By Miranda Green
In Animals in Celtic lifestyles and fantasy, Miranda eco-friendly attracts on proof from early Celtic records, archaeology and iconography to contemplate the way during which animals shaped the foundation of tricky rituals and ideology. She finds that animals have been endowed with a very excessive prestige, thought of by way of the Celts as necessary of recognize and admiration.
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Extra resources for Animals in Celtic Life and Myth
118 Animals were also required for their pulling-power at harvest time. 119 After the corn had been cut, oxen or horses would be needed to carry the harvested crop away from the fields to the farm for processing and storage. 19). 120 After harvesting, the grain had to be extracted from the raw corn. 121 Right through the farming year, therefore, from the initial manuring of the fields and ploughing to the harvest and even after, animals were closely linked with humans in nearly every aspect of crop production.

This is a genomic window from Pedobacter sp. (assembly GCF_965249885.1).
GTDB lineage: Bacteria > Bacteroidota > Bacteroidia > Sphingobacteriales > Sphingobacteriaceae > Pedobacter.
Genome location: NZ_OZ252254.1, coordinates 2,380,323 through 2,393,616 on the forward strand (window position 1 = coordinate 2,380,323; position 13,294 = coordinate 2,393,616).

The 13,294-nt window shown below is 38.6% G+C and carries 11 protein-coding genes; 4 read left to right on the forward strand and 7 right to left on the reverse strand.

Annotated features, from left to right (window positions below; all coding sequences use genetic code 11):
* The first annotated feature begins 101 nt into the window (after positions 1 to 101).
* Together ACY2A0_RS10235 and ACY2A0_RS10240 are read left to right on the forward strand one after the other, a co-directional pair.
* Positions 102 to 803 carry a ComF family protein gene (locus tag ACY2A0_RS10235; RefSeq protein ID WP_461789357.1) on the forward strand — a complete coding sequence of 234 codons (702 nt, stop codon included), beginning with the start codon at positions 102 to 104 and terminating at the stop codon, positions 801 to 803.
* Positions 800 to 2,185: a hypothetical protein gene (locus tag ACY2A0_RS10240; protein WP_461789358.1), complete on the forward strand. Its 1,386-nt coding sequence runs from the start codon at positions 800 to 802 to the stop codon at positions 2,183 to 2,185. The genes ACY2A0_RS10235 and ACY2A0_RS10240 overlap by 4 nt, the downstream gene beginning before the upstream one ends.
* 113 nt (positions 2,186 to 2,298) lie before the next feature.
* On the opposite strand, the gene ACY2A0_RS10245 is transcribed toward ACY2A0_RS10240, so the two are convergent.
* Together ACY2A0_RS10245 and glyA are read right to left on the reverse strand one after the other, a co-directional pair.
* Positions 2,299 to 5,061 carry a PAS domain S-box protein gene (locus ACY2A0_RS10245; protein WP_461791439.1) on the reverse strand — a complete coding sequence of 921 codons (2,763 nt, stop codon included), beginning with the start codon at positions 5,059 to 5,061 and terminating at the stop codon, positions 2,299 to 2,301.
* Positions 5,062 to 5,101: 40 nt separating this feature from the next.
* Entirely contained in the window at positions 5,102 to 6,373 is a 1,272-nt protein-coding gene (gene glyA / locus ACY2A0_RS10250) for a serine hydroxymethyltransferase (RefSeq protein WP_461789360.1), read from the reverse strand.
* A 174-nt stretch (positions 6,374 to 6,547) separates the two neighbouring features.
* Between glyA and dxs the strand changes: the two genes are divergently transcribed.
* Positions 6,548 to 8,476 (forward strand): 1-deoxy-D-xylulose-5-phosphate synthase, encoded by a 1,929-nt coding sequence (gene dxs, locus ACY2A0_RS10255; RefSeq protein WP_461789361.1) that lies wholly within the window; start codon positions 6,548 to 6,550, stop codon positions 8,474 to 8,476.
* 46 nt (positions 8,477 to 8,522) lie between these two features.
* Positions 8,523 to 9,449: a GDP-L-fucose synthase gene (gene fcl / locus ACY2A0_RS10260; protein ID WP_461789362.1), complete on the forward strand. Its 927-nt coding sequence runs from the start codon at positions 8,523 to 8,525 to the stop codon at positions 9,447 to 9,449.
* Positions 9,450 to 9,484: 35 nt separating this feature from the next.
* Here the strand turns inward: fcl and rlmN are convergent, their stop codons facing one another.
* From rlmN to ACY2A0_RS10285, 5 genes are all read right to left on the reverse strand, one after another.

That they were important to the Celtic economy is in no doubt: their bones are found in some numbers on most settlement sites. Danebury seems to have been a centre for breeding cattle, although they were present in far fewer numbers than sheep. The large numbers of young calves found here indicates that calving (like lambing) took place either inside or in the vicinity of the hillfort, where the cows 13 ANIMALS IN CELTIC LIFE AND MYTH could be tended and watched. 34 Cattle at Danebury were killed, at the end of their useful lives, when they were turned into meat (probably rather tough), hides, sinew, bone and horn objects.
Cows were kept for milk and for breeding; a few bulls would be retained to maintain the stock; the rest would be oxen raised for traction. 38 It was the Germans whom these Mediterranean writers saw as the great cattle-owners and herdsmen. Caesar says ‘. . 40 He says that the number of cattle they possessed was the key to their status. 7 Bronze sword-scabbard engraved with bulls, fifth century BC, from a grave at Hochscheid, Germany. Width of scabbard: 5cm. Paul Jenkins. 41 This is interesting because Tacitus is describing a society which is very like that chronicled in the early Irish literature as pertaining to Celtic communities.
Animals in Celtic Life and Myth by Miranda Green